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The Living ChurchOctober 4, 1998When a Pet Dies by Lynne Dawson McQuade217(14) p. 11

As the office manager of my husband's veterinary medical practice, I have quite naturally used my background in health care. The fact that I am also a priest has had a considerable impact, especially with those pet owners who are in times of crisis. I have come to appreciate the significant role pets have in people's lives. At no time is this more obvious, or more poignant, than when a pet dies.

When a human member of the family dies, various religious and societal rituals are played out to assist the family in its time of loss and grief. This is not the case when a feline or canine (or other species) member of the family dies. The pet owner is forced to repress the feelings of loss and immediately carry on as if nothing had happened. This minimization or even denial of the grief a person experiences at the loss of a pet leads to feelings of shame, foolishness and embarrassment - "How can I have such powerful feelings? It was only an animal. I must be crazy."

A pet is the only source of unconditional love other than God. Parents, friends and partners try to love unconditionally, but, being human, we cannot. Pets don't care what we are wearing, how smart we are, or how much money we make. They are glad to see us when we come home and love us no matter what.

Michael is a 30-year-old man with cerebral palsy. When it came time for his family's 14-year-old dog, Brooke, to be euthanized, Michael explained how much he would miss her: "Brooke never laughed at me or made fun of me like the other kids did. She accepted me just as I am, and when she got old and confused and grouchy, she bit me just as readily as she bit my brother." I am reminded of an episode on "Seinfeld" when Kramer had an argument with his friend Mickey, and fought physically with him - despite the fact that Mickey was "physically challenged" (he was a "little person").

A pet may be the only being in our lives whose full life span is known to us. We knew our grandparents, but never as children or even young adults. This unique opportunity to know the kitten and the old cat, the puppy and the old dog, endears them to us in a very special way.

The decision to euthanize a beloved pet is an agonizing one - a huge decision and an awesome responsibility. This decision can be helped by the understanding that animals do not have any expectations or hope that tomorrow they will feel better, nor, for that matter, the dread that tomorrow they might feel worse. They simply accept life as it is. They hold no grudges, they don't try to get even, they don't punish us for leaving them alone all day. They are innocent and sinless. When they suffer pain, difficulty breathing, nausea, loss of dignity and cognitive function, we can free them from suffering that is beyond their control. Sometimes we honestly do it for ourselves, as well, because it is too painful to watch a creature we love suffer day after day.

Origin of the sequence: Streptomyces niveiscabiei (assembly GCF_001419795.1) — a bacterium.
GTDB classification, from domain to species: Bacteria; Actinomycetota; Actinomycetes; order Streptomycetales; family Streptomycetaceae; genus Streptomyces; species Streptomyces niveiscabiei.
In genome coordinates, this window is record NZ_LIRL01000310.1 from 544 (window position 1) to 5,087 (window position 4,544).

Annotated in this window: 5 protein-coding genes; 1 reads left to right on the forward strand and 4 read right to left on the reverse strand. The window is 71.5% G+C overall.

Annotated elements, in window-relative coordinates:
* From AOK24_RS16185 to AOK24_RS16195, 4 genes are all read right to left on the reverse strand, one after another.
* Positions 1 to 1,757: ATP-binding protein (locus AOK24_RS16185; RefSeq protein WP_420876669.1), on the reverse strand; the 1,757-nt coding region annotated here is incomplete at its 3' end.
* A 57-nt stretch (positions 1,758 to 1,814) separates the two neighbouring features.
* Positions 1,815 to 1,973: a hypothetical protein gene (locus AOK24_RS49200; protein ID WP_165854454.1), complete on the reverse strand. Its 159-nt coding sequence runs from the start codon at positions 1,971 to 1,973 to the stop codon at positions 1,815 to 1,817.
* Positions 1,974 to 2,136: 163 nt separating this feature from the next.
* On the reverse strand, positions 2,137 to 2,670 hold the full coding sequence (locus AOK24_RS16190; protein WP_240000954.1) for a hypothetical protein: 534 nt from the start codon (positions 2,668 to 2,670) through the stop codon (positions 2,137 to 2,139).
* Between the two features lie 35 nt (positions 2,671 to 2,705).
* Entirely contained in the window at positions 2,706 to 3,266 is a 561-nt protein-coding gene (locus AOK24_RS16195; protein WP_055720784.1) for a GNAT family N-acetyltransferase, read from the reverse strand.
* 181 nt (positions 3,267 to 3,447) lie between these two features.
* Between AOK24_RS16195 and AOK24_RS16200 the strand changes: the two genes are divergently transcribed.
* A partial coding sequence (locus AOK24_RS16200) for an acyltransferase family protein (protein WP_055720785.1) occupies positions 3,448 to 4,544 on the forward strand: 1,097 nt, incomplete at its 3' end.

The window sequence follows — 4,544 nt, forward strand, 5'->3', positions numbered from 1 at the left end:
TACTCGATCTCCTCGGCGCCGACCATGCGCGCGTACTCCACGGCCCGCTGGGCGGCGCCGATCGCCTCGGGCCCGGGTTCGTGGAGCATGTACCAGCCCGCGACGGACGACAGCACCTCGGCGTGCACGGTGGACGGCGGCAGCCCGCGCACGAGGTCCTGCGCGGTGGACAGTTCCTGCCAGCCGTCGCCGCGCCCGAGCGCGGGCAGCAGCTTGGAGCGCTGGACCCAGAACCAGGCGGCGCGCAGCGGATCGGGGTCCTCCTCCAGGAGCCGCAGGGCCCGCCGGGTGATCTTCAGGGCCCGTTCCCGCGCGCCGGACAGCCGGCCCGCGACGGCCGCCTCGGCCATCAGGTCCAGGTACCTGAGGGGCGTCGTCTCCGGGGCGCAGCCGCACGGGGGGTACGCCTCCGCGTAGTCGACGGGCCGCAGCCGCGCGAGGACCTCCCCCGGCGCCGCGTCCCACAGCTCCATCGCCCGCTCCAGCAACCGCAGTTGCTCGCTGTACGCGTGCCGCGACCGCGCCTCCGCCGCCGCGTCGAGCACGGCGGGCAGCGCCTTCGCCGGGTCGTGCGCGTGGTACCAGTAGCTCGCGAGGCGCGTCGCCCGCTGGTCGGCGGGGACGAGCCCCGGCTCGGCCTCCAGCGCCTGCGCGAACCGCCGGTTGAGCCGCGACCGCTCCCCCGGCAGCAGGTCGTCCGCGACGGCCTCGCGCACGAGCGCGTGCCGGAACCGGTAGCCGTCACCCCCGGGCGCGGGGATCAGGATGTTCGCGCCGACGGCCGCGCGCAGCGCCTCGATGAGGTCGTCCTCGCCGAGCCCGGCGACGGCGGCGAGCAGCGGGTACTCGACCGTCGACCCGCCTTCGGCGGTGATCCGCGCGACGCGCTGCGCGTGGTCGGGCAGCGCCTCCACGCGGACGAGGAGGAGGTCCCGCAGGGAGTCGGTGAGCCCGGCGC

Every year, on or about Oct. 4, many churches have a service of the Blessing of the Animals to honor St. Francis. If we bless innocent, sinless creatures, who have no need of our blessing, should we not look at ministry to pet owners at the time of loss as an extension of the Franciscan spirit?

Can we find ways to acknowledge the loss, validate the feelings, and pray - in thanksgiving for the life and love of the pet, and for the grieving person who has sustained the loss of a dear companion, friend and family member?

I have been present for the euthanasia of Gracie, my bishop's dog, and Charlie, a priest colleague's dog. On both occasions I was asked to pray, and tearfully complied with their requests. I have also had prayers at the local pet cemetery at the time of burial. The pet cemetery has many requests for such services, but has been refused by some clergy. The theology is simple - we thank God for such a wonderful gift, and we ask God's blessing on those who mourn.

An old Italian proverb says: "When a person dies, so the legend goes, all of the animals that they had in their lifetime will be waiting for them at the gates of Paradise."

As Christians, we can be compassionate and open to hearing the pain of someone who is grieving the loss of a pet. We can support them, validate their feelings and pray for and with them. I think St. Francis would be pleased. o

The Rev. Lynne Dawson McQuade is part-time assistant to the rector of Christ the Redeemer Church in Pelham, N.Y.


Cherished Saint St. Francis of Assisi, imagined always preaching to flowers and birds with meek rabbits at his feet, was also, in the words of Lawrence Cunningham, "a center of ... contention, source of radical social impulses, [and] inspiration for a fierce ... asceticism." He did indeed love animals, flowers, and music and sweets, seeing these as a reflection of the beauty of God. The story of the bargain between a fierce wolf and a frightened town may in fact be a metaphor for a truce between a tyrant and his subjects. His Rule for the Friars Minor was accepted by Pope Innocent III in 1209; later he wrote the 2nd Order for the Clares, founded by Clare Favarone of Assisi, and the 3rd Order for the laity when an entire village wished to join the Franciscans. St. Francis received the stigmata in 1224, during the ecstasy of a vision on Mt. Alverna in the Apennines. He relaxed his rule of poverty enough to wear a "whole habit," foot and hand wrappings, to keep the wounds secret.
Should we not look at ministry to pet owners at the time of loss as an extension of the Franciscan spirit?